Geochemistry and geochronology of the Eyjafjöll Volcanic system, Iceland Public Deposited

http://ir.library.oregonstate.edu/concern/graduate_thesis_or_dissertations/q237hw73m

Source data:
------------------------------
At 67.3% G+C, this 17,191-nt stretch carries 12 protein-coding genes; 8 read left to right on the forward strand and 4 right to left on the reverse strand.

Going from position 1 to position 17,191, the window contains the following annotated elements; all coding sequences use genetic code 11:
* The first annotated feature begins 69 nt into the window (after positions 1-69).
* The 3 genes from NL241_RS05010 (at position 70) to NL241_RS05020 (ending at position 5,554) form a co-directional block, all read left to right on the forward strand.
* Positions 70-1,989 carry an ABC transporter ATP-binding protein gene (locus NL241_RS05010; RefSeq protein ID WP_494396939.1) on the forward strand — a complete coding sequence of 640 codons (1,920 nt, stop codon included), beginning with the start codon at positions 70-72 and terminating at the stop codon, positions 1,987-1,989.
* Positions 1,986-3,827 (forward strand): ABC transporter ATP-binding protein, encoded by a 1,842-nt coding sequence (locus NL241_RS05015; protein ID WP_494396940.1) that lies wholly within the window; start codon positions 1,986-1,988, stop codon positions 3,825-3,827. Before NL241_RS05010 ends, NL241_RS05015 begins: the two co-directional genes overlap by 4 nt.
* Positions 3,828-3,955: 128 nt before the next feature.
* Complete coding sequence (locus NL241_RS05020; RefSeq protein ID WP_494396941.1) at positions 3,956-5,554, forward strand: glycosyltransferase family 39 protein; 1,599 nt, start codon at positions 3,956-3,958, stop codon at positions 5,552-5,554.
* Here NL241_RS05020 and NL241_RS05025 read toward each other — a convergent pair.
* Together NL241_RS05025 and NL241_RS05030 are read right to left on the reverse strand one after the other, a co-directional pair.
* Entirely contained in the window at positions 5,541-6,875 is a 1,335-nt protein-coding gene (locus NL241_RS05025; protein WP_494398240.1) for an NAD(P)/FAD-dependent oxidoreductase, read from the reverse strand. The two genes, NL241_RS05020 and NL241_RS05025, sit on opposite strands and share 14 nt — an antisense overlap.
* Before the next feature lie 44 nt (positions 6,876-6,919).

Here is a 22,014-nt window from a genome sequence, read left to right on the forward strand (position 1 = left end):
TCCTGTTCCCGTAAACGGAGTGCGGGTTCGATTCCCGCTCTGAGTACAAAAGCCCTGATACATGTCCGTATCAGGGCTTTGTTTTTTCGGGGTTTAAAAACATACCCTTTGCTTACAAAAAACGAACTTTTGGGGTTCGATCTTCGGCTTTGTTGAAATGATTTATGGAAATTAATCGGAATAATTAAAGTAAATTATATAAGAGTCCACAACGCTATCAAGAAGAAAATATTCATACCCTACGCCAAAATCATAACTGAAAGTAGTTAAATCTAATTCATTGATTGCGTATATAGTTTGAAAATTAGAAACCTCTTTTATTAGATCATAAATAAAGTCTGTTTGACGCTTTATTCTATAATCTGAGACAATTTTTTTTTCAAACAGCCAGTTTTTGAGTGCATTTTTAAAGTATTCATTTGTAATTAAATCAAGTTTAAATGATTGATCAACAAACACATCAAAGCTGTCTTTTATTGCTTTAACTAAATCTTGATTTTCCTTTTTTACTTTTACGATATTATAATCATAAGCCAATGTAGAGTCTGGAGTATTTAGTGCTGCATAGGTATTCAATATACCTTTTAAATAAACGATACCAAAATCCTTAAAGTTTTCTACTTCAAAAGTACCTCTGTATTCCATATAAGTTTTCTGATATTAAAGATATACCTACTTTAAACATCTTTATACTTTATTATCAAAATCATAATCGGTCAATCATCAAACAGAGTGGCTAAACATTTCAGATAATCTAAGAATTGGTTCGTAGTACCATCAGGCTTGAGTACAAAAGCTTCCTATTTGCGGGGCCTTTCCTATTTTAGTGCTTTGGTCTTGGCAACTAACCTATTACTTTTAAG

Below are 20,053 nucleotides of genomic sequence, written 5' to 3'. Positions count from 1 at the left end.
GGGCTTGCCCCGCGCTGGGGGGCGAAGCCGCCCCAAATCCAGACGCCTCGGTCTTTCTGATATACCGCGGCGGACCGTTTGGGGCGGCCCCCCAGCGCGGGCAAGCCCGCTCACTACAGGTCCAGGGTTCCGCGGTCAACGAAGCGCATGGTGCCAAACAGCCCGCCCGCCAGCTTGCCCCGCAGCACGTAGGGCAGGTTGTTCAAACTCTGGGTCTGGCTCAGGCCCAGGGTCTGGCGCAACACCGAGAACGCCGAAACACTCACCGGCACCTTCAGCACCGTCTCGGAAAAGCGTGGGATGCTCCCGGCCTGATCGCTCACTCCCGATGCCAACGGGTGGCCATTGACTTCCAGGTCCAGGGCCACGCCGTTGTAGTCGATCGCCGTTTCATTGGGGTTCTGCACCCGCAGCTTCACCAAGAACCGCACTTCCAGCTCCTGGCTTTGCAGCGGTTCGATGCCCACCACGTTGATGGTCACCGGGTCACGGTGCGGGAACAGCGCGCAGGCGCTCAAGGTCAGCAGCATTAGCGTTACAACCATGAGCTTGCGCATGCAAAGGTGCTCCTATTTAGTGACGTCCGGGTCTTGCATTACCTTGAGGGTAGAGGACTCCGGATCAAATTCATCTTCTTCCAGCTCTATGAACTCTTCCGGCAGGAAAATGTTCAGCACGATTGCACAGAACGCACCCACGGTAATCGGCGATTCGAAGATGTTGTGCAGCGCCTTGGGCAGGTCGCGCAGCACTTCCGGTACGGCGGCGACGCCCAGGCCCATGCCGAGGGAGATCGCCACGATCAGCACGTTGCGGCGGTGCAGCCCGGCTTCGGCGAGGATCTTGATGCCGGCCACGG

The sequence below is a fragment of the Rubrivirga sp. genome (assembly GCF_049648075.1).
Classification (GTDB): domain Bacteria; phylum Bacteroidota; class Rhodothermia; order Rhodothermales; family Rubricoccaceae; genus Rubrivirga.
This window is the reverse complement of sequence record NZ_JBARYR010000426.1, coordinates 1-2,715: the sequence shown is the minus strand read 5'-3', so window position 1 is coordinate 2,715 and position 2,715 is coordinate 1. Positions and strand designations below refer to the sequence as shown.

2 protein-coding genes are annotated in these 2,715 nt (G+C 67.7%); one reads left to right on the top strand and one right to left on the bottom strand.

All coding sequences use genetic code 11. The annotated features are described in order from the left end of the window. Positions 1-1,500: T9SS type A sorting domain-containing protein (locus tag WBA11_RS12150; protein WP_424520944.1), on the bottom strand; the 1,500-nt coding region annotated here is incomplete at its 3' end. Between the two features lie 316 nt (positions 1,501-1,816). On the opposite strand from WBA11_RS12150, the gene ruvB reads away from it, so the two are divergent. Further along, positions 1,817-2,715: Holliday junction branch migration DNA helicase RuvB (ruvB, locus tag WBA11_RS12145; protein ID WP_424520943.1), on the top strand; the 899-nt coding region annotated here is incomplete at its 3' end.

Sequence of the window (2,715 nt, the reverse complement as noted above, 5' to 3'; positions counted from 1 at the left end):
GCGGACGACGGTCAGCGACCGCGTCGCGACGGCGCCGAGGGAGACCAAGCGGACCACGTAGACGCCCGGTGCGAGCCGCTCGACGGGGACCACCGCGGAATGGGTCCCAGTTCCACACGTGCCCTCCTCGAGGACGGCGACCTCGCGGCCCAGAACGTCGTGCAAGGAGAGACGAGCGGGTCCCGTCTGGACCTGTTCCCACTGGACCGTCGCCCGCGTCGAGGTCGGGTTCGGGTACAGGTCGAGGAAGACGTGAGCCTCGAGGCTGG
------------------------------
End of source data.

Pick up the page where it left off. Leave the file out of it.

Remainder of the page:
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  • The Eyjafjöll Volcanic System, in southern Iceland, is a member of the Southeastern Volcanic Zone (SEVZ), a segment of the Mid-Atlantic Ridge. The SEVZ is a well-exposed (subaerial) propagating rift, analogous to the volcano-tectonic structures that accommodate the growth of ocean floor spreading ridge segments. Eyjafjöll represents 780 Ka of volcanic activity, composed of alkaline and subalkaline (transitional) lavas and hyaloclastites ranging in composition from picrites to rhyodacites. Gaps in age data suggest ice ages occurring at the same general time as evidence from other systems within Iceland suggest: 160 and 400 Ma. These were most likely periods of colder climates during which hyaloclastites dominate the section. Experimentally derived models of simple closed-system fractional crystallization at the NNO and QFM buffers (1 atm, no water) show trends which are quite similar to most of the observed compositional variation in Eyjafjöll. Major differences between the real data and the modeled data can be explained by conditions of higher pressure and water content. Minor differences can be explained by magma mixing among melts at different states of evolution and/or addition (accumulation) of varying amounts of the following phases as phenocrysts: olivine, clinopyroxene, plagioclase, titanomagnetite, and apatite. Magma mixing is implicated by mineral zoning and textures, along with whole rock major element analyses. It is possible this mixing occurs between segregated portions of single magma chambers (as the magma supply rate is so small). Mineral separation and later entrapment is demonstrated by the existence of cumulates, the high frequency of phenocrysts in most of the samples, and major element data. Rare high pressure crystallization, as high as perhaps 10 Kbar, is inferred from high Ti:Al ratios in clinopyroxene and CaO trends of the real data that suggest high pressure early clinopyroxene fractionation. High ³He/⁴He ratios (18-19 x atmospheric) suggest that source material is undepleted and hotspot derived. This is corroborated by the uniformly light rare earth enriched patterns of the rare earth element data. Similarity of helium values for both alkalic and tholeiitic material within the Eyjaföll system suggests crustal assimilation is not the process which creates the alkalinity of this region. The pressure of primary melt segregation is inferred from MgO and FeO contents of the parent composition to be approximately 12-15 Kbar (36 to 45 km depth) from a spinel lherzolite source composition. Degree of melting is probably small, around 3%. The depth is corroborated by geophysical evidence which shows a crustal thickness below Eyjafjöll of 15 km and by the geothermal gradient which suggests intersection with the mantle solidus occurring somewhere between 30 to 50 km depth. The high pressure of melting combined with the small % of melt is the cause for the alkalinity of the system. Eyjafjöll lies 30 km behind the tip of the propagating rift (SEVZ), and has a low magma supply and rapid cooling rate. These thermal conditions have evolved over time, however. In the earliest history of the system compositions were limited to basaltic material with little compositional evidence for fractional crystallization. In more recent times, however, compositions have become more varied, with flows representing nearly every level of crystal fractionation, from 0 to 75%. This suggests a decrease in cooling rate and/or increase in magma supply during the growth of the Eyjafjöll system and the consequent formation of more stable magma chambers. There is also evidence (alkalic character and little fractionation) that in its earliest history, Eyjafjöll was most likely at the tip of the propagator. With this in mind, a southward propagation rate for the SEVZ has been estimated at 0.8 ± 0.3 cm/yr.
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